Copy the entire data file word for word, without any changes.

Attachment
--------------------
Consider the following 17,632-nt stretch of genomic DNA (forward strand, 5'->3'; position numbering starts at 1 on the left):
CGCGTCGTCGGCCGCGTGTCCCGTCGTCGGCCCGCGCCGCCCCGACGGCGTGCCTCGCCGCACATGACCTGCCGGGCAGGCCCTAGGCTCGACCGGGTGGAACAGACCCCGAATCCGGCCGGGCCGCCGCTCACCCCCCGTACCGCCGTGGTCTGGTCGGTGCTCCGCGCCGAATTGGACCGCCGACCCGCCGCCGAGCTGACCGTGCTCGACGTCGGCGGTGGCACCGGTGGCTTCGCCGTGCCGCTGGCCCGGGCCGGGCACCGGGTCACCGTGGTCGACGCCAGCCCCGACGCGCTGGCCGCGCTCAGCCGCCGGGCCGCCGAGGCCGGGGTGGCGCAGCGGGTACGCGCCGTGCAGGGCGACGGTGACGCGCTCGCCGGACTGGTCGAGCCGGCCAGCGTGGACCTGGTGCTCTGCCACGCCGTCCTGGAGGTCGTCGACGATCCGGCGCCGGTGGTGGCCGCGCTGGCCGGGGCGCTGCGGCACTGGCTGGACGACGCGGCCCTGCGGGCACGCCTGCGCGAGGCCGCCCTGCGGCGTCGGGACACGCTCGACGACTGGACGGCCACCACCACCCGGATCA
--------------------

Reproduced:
Consider the following 17,632-nt stretch of genomic DNA (forward strand, 5'->3'; position numbering starts at 1 on the left):
CGCGTCGTCGGCCGCGTGTCCCGTCGTCGGCCCGCGCCGCCCCGACGGCGTGCCTCGCCGCACATGACCTGCCGGGCAGGCCCTAGGCTCGACCGGGTGGAACAGACCCCGAATCCGGCCGGGCCGCCGCTCACCCCCCGTACCGCCGTGGTCTGGTCGGTGCTCCGCGCCGAATTGGACCGCCGACCCGCCGCCGAGCTGACCGTGCTCGACGTCGGCGGTGGCACCGGTGGCTTCGCCGTGCCGCTGGCCCGGGCCGGGCACCGGGTCACCGTGGTCGACGCCAGCCCCGACGCGCTGGCCGCGCTCAGCCGCCGGGCCGCCGAGGCCGGGGTGGCGCAGCGGGTACGCGCCGTGCAGGGCGACGGTGACGCGCTCGCCGGACTGGTCGAGCCGGCCAGCGTGGACCTGGTGCTCTGCCACGCCGTCCTGGAGGTCGTCGACGATCCGGCGCCGGTGGTGGCCGCGCTGGCCGGGGCGCTGCGGCACTGGCTGGACGACGCGGCCCTGCGGGCACGCCTGCGCGAGGCCGCCCTGCGGCGTCGGGACACGCTCGACGACTGGACGGCCACCACCACCCGGATCA